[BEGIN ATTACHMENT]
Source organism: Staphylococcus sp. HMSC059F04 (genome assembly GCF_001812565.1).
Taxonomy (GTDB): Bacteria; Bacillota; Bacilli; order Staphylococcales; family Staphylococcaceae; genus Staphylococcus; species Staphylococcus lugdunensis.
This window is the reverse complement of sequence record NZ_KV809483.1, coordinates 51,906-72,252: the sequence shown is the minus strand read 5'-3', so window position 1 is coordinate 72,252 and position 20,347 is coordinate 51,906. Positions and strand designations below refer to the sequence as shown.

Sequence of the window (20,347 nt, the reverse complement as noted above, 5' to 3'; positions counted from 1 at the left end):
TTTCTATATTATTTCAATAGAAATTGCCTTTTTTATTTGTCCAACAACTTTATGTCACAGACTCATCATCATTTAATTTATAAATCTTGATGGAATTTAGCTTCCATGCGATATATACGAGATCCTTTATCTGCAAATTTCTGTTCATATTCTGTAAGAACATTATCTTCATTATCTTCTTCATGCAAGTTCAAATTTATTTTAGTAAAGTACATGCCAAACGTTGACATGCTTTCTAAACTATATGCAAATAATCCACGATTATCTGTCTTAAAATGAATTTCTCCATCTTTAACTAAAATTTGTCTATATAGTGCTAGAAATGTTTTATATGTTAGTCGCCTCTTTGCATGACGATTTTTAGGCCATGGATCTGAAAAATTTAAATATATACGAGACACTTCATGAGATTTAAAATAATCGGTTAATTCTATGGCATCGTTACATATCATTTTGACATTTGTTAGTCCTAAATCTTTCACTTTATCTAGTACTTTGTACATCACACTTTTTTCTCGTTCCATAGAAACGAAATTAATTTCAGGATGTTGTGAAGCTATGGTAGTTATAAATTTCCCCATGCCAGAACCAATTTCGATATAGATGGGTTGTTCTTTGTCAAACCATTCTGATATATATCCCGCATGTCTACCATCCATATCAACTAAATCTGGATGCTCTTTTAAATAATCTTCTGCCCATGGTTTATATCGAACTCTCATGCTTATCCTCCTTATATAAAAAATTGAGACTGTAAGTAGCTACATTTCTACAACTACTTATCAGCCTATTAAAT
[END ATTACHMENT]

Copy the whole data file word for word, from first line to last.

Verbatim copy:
Source organism: Staphylococcus sp. HMSC059F04 (genome assembly GCF_001812565.1).
Taxonomy (GTDB): Bacteria; Bacillota; Bacilli; order Staphylococcales; family Staphylococcaceae; genus Staphylococcus; species Staphylococcus lugdunensis.
This window is the reverse complement of sequence record NZ_KV809483.1, coordinates 51,906-72,252: the sequence shown is the minus strand read 5'-3', so window position 1 is coordinate 72,252 and position 20,347 is coordinate 51,906. Positions and strand designations below refer to the sequence as shown.

Sequence of the window (20,347 nt, the reverse complement as noted above, 5' to 3'; positions counted from 1 at the left end):
TTTCTATATTATTTCAATAGAAATTGCCTTTTTTATTTGTCCAACAACTTTATGTCACAGACTCATCATCATTTAATTTATAAATCTTGATGGAATTTAGCTTCCATGCGATATATACGAGATCCTTTATCTGCAAATTTCTGTTCATATTCTGTAAGAACATTATCTTCATTATCTTCTTCATGCAAGTTCAAATTTATTTTAGTAAAGTACATGCCAAACGTTGACATGCTTTCTAAACTATATGCAAATAATCCACGATTATCTGTCTTAAAATGAATTTCTCCATCTTTAACTAAAATTTGTCTATATAGTGCTAGAAATGTTTTATATGTTAGTCGCCTCTTTGCATGACGATTTTTAGGCCATGGATCTGAAAAATTTAAATATATACGAGACACTTCATGAGATTTAAAATAATCGGTTAATTCTATGGCATCGTTACATATCATTTTGACATTTGTTAGTCCTAAATCTTTCACTTTATCTAGTACTTTGTACATCACACTTTTTTCTCGTTCCATAGAAACGAAATTAATTTCAGGATGTTGTGAAGCTATGGTAGTTATAAATTTCCCCATGCCAGAACCAATTTCGATATAGATGGGTTGTTCTTTGTCAAACCATTCTGATATATATCCCGCATGTCTACCATCCATATCAACTAAATCTGGATGCTCTTTTAAATAATCTTCTGCCCATGGTTTATATCGAACTCTCATGCTTATCCTCCTTATATAAAAAATTGAGACTGTAAGTAGCTACATTTCTACAACTACTTATCAGCCTATTAAAT